When it comes to camera bags, everybody has their own unique collection of gear and supplies. Four of my items may seem rather unusual to you. They are not photo gear or accessories but to me they are essential:
A towel – Actually many times I carry two of them, a small white towel and a fancy compact one. Summer heat in Georgia, and I’m sure elsewhere, can lead to perspiring hands. There is always something that needs to be wiped.
A white umbrella – It is useful in inclement weather, makes a fine light diffuser, and can serve to minimize wind for close-up photography. This may be my most important “accessory”.
A large garbage bag – This is useful as a kneeling pad in damp or muddy conditions. It can also be used as a poncho should a sudden rain squall hit.
A white t-shirt in a kid’s size – This makes a fine backdrop in close-up work, but more importantly I use it as a cover for my camera. The hot summer sun can be brutal. A hot-to-the-touch camera is uncomfortable and I image that the innards can suffer as well. My illustrations below show how I cover my camera. The neck straps go through the sleeves. The shirt can remain on the neck strap and the camera can still be used. It can be positioned so the viewfinder is accessible through the neck hole while the lens looks through the bottom of the t-shirt.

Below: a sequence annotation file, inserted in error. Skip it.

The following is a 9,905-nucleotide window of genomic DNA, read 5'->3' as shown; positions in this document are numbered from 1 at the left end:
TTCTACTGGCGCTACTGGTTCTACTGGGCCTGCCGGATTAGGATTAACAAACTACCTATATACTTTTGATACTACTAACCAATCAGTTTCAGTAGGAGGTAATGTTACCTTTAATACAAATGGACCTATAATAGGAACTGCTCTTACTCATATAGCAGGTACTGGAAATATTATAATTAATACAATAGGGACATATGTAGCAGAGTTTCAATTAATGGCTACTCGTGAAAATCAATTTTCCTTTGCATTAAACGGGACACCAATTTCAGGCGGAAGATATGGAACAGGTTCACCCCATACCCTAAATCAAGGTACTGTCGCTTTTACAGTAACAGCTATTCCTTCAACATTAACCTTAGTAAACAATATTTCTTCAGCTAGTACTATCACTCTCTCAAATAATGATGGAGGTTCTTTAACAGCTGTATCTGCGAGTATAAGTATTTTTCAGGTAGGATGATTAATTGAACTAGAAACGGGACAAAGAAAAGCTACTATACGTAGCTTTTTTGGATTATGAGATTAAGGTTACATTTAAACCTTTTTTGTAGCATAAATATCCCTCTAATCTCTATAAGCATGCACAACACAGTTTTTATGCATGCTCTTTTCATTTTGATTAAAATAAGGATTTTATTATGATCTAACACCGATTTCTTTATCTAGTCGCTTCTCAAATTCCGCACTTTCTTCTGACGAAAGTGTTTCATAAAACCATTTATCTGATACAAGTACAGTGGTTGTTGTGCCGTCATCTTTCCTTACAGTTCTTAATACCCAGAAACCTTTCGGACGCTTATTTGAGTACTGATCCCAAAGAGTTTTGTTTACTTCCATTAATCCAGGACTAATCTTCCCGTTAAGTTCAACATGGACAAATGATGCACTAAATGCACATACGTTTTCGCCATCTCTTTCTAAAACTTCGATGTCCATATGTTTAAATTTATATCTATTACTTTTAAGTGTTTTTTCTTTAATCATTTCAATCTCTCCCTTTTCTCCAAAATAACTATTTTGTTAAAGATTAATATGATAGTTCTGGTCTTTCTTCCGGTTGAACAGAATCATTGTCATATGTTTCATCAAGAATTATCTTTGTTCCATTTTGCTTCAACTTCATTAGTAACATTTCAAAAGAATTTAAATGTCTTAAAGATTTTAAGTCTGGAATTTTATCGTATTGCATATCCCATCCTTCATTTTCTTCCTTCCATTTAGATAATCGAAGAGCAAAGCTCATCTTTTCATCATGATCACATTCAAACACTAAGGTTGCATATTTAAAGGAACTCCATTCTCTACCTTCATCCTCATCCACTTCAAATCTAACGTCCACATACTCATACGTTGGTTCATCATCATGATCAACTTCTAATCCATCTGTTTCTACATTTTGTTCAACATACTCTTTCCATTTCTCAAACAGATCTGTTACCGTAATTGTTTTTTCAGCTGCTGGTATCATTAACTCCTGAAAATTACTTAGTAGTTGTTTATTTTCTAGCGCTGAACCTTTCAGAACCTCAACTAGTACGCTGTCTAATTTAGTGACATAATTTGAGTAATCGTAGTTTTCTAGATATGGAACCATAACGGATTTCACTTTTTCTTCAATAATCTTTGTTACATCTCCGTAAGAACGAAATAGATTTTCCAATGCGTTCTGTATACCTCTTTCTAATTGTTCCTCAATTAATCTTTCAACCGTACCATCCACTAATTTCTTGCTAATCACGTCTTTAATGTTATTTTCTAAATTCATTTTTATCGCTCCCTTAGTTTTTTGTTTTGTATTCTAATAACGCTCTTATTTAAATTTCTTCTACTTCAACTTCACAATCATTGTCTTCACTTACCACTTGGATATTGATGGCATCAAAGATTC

Those are just four of my essentials, others are likely similar to what every other photographer carries.
Festival are fun – there is food, entertainment, art, and much more. For photographers it is a cornucopia of photo opportunities. Street photography along the midway and the nooks and crannies with visitors, vendors, and performers enjoying their day. Dancers and musicians are great subjects for interpretive imagery. There is art and food. It just goes on and may seem overwhelming.
You can choose to put on your photojournalist hat and prepare photo stories. You can practice environmental portraiture of musicians, dancers, and other performers. Close-ups of art and food.
Gateway International Food and Music Festival 2017
There are challenges. Lighting for example. You can’t re-arrange the sun and clouds, you have to find ways to make the best of it. Georgia festivals “feature” strong daytime sunlight with deep shadows. Often dappled sunlight and shade provide difficult challenges.
As photographers we are just visitors and should be as unobtrusive as possible. Don’t bring flash equipment to lighten up the shadows. Plan on bringing out the details in post-processing.
Peachtree Corners Festival 2017
Peachtree Corners Festival 2017
Don’t get in the way of the audience around performers. That means stepping aside and finding a perspective that allows you to capture the subjects in more expressive compositions.